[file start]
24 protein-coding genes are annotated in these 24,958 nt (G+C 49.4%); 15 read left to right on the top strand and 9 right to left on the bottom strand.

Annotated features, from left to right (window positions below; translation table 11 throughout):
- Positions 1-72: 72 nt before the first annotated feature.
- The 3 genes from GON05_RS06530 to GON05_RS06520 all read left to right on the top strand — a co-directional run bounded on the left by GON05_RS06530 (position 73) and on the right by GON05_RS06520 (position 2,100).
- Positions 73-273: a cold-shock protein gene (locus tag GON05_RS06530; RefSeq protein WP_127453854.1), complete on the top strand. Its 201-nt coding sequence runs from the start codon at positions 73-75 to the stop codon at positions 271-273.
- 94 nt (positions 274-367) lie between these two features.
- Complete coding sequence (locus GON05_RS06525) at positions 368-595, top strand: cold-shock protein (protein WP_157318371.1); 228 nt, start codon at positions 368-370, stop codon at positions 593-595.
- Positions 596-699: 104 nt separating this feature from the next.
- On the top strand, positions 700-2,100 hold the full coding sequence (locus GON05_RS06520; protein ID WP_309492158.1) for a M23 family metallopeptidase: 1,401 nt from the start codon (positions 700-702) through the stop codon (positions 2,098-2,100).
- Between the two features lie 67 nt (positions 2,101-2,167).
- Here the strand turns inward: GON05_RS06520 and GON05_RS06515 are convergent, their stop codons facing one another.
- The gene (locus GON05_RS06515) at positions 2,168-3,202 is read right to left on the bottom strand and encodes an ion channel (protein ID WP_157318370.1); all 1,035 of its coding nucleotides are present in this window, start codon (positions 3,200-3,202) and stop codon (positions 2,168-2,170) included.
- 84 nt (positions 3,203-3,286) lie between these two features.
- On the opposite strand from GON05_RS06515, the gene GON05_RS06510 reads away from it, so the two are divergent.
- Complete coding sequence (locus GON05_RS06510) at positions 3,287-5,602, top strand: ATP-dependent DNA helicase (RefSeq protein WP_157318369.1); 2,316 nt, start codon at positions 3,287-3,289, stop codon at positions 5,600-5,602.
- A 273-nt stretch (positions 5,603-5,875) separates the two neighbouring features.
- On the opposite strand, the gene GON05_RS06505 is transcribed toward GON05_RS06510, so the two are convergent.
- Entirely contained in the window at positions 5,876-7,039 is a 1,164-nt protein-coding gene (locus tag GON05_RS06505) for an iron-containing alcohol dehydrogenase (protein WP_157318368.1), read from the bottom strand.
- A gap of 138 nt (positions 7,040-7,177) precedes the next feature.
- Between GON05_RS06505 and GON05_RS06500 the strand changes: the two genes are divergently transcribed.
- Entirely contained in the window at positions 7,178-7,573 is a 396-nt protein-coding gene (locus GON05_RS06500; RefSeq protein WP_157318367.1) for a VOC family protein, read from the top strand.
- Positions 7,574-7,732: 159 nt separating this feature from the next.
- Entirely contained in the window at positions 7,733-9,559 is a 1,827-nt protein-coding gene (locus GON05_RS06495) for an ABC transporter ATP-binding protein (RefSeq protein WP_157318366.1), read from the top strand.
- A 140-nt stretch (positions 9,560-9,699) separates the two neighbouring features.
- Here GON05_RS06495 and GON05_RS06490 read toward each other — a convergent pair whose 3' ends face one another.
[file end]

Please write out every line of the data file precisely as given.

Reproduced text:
24 protein-coding genes are annotated in these 24,958 nt (G+C 49.4%); 15 read left to right on the top strand and 9 right to left on the bottom strand.

Annotated features, from left to right (window positions below; translation table 11 throughout):
- Positions 1-72: 72 nt before the first annotated feature.
- The 3 genes from GON05_RS06530 to GON05_RS06520 all read left to right on the top strand — a co-directional run bounded on the left by GON05_RS06530 (position 73) and on the right by GON05_RS06520 (position 2,100).
- Positions 73-273: a cold-shock protein gene (locus tag GON05_RS06530; RefSeq protein WP_127453854.1), complete on the top strand. Its 201-nt coding sequence runs from the start codon at positions 73-75 to the stop codon at positions 271-273.
- 94 nt (positions 274-367) lie between these two features.
- Complete coding sequence (locus GON05_RS06525) at positions 368-595, top strand: cold-shock protein (protein WP_157318371.1); 228 nt, start codon at positions 368-370, stop codon at positions 593-595.
- Positions 596-699: 104 nt separating this feature from the next.
- On the top strand, positions 700-2,100 hold the full coding sequence (locus GON05_RS06520; protein ID WP_309492158.1) for a M23 family metallopeptidase: 1,401 nt from the start codon (positions 700-702) through the stop codon (positions 2,098-2,100).
- Between the two features lie 67 nt (positions 2,101-2,167).
- Here the strand turns inward: GON05_RS06520 and GON05_RS06515 are convergent, their stop codons facing one another.
- The gene (locus GON05_RS06515) at positions 2,168-3,202 is read right to left on the bottom strand and encodes an ion channel (protein ID WP_157318370.1); all 1,035 of its coding nucleotides are present in this window, start codon (positions 3,200-3,202) and stop codon (positions 2,168-2,170) included.
- 84 nt (positions 3,203-3,286) lie between these two features.
- On the opposite strand from GON05_RS06515, the gene GON05_RS06510 reads away from it, so the two are divergent.
- Complete coding sequence (locus GON05_RS06510) at positions 3,287-5,602, top strand: ATP-dependent DNA helicase (RefSeq protein WP_157318369.1); 2,316 nt, start codon at positions 3,287-3,289, stop codon at positions 5,600-5,602.
- A 273-nt stretch (positions 5,603-5,875) separates the two neighbouring features.
- On the opposite strand, the gene GON05_RS06505 is transcribed toward GON05_RS06510, so the two are convergent.
- Entirely contained in the window at positions 5,876-7,039 is a 1,164-nt protein-coding gene (locus tag GON05_RS06505) for an iron-containing alcohol dehydrogenase (protein WP_157318368.1), read from the bottom strand.
- A gap of 138 nt (positions 7,040-7,177) precedes the next feature.
- Between GON05_RS06505 and GON05_RS06500 the strand changes: the two genes are divergently transcribed.
- Entirely contained in the window at positions 7,178-7,573 is a 396-nt protein-coding gene (locus GON05_RS06500; RefSeq protein WP_157318367.1) for a VOC family protein, read from the top strand.
- Positions 7,574-7,732: 159 nt separating this feature from the next.
- Entirely contained in the window at positions 7,733-9,559 is a 1,827-nt protein-coding gene (locus GON05_RS06495) for an ABC transporter ATP-binding protein (RefSeq protein WP_157318366.1), read from the top strand.
- A 140-nt stretch (positions 9,560-9,699) separates the two neighbouring features.
- Here GON05_RS06495 and GON05_RS06490 read toward each other — a convergent pair whose 3' ends face one another.